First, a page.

New York City Mayor Bill de Blasio on Monday testified in favor of controversial paid sick leave legislation the City Council passed in February that the mayor is expected to sign into law later this week, Politicker reports.
The bill that will expand mandatory paid sick time coverage to businesses that employs five or more people, upping the number of people covered under a bill the council passed a year ago.
He’s calling the controversial bill a “win-win,” though a sizable number of council members fretted about the damaging impact the law could potentially have on small businesses— that moving the minimum number of those covered from 15 down to five will badly hurt small businesses that are struggling.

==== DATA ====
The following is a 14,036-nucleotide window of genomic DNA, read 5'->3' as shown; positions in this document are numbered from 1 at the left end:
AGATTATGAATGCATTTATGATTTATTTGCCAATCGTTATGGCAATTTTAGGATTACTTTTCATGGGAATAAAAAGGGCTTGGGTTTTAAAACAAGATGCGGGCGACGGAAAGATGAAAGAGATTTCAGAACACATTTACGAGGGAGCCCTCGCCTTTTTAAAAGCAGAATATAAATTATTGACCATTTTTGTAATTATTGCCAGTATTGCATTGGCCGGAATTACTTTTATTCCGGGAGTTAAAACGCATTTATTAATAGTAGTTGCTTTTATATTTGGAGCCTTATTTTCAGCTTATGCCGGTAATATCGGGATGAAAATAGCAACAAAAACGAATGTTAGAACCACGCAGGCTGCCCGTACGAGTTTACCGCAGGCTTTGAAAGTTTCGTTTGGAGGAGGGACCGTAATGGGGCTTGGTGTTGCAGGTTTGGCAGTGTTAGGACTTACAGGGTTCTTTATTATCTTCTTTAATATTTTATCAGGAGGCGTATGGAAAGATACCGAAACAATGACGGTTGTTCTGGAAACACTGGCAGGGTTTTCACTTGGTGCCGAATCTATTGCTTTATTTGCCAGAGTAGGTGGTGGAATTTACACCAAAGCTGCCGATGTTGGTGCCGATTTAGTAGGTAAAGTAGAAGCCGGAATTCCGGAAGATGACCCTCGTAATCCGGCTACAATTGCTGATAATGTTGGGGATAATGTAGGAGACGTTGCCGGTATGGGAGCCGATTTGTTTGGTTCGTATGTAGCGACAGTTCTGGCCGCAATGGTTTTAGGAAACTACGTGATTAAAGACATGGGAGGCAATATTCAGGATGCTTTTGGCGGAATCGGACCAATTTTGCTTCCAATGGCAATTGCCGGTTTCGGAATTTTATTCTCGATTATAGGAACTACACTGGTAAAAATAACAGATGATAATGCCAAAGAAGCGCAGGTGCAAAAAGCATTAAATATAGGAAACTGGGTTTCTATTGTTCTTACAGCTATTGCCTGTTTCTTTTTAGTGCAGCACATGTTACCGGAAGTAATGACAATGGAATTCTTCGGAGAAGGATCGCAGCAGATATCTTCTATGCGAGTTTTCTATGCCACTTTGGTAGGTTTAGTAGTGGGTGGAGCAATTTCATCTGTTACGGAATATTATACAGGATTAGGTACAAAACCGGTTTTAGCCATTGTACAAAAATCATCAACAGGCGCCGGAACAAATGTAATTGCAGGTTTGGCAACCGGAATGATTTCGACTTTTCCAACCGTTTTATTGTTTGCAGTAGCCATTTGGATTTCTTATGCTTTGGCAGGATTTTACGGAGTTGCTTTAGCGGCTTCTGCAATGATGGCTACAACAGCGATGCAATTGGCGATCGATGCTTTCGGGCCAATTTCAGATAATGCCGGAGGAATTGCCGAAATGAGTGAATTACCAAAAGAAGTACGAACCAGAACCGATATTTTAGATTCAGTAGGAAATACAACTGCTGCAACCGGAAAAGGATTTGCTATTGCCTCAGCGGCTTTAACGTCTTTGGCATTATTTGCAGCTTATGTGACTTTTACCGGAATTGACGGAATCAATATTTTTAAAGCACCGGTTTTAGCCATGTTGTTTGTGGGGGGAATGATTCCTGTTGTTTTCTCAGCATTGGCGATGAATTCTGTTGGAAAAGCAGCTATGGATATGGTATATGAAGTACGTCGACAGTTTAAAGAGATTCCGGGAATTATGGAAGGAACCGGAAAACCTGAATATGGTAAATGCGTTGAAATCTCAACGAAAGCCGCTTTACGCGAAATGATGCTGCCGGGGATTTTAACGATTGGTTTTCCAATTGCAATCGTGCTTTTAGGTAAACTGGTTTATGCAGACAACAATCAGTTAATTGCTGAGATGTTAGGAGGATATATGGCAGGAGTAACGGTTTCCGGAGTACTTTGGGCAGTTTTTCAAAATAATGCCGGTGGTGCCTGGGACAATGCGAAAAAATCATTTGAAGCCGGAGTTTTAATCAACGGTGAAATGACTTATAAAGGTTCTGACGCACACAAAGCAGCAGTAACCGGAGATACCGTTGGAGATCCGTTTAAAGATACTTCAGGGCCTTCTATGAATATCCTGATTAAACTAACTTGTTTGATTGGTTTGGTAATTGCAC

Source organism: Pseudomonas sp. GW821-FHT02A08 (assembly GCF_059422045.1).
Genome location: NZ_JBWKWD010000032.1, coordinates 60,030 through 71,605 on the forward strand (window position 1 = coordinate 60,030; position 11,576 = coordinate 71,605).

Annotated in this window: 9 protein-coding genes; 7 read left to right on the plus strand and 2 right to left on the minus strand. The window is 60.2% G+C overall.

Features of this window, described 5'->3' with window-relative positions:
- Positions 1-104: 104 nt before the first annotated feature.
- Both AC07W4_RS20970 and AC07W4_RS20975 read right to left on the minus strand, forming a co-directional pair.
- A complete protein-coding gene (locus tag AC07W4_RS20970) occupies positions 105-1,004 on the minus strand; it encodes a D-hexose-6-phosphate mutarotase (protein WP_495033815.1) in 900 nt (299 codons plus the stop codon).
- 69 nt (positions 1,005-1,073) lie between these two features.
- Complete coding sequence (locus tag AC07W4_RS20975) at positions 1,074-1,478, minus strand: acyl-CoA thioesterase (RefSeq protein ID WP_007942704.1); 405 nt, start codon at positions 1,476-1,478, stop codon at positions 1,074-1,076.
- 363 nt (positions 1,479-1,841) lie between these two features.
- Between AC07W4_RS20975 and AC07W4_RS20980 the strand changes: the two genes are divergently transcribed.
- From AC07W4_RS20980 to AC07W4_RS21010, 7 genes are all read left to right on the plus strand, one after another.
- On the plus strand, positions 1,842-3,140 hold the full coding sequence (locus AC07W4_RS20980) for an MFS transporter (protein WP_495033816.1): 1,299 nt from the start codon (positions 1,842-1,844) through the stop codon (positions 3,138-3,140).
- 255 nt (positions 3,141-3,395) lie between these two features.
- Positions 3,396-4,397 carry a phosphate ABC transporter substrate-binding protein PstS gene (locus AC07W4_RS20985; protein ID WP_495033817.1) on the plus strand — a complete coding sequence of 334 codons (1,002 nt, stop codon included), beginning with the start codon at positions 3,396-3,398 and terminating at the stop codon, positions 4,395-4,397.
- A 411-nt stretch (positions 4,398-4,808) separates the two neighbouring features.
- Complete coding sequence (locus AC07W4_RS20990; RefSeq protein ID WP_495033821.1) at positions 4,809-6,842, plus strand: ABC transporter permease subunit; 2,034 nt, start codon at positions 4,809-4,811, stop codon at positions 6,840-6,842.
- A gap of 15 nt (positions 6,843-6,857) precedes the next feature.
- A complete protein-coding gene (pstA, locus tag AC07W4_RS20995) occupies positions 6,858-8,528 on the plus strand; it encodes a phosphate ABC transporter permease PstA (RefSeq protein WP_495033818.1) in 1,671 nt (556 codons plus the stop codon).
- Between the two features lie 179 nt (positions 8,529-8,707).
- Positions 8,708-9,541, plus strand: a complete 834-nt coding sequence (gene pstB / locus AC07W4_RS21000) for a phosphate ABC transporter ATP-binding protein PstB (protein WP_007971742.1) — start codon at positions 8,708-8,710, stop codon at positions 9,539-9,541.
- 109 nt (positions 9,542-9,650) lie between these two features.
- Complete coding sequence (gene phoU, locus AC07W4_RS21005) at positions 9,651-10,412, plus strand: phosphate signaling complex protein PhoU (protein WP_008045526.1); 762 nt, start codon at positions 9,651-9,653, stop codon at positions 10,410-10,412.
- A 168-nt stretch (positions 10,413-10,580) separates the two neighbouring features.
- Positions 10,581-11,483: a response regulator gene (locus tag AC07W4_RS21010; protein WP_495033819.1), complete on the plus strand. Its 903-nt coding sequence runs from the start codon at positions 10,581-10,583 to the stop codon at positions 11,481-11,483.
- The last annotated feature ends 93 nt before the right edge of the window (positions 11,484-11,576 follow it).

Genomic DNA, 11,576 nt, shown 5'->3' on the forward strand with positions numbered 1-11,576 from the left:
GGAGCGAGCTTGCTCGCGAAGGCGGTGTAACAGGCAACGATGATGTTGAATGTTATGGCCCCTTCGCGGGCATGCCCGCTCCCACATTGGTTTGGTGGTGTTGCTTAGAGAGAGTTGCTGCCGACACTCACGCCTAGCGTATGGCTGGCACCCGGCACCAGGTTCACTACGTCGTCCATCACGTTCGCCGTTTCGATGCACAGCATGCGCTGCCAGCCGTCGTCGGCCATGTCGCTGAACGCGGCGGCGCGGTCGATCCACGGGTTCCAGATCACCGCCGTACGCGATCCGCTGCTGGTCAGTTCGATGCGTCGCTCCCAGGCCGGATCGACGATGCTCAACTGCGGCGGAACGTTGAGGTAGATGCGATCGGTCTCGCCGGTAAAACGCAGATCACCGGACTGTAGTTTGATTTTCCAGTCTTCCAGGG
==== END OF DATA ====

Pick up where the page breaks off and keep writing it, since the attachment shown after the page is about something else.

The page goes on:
Also, the bill’s inclusion of a proactive investigative power by the enforcing agency was a concern for some small businesses that it would lead to more aggressive and punitive enforcement, said City Councilmember Robert Cornegy, chair of the council’s Small Business Committee.
“I share this worry, as well,” said Cornegy, although he ultimately joined the majority of his colleagues and voted in favor of the bill.
Still, on Monday the de Blasio
declared the bill an example of progressive legislation in every sense: “Progressive because it recognizes the nature of modern society and the modern family. Progressive because it is compassionate and inclusive.
“Progressive because it helps our workplaces to be safer and our workforce to be more productive,” he said.
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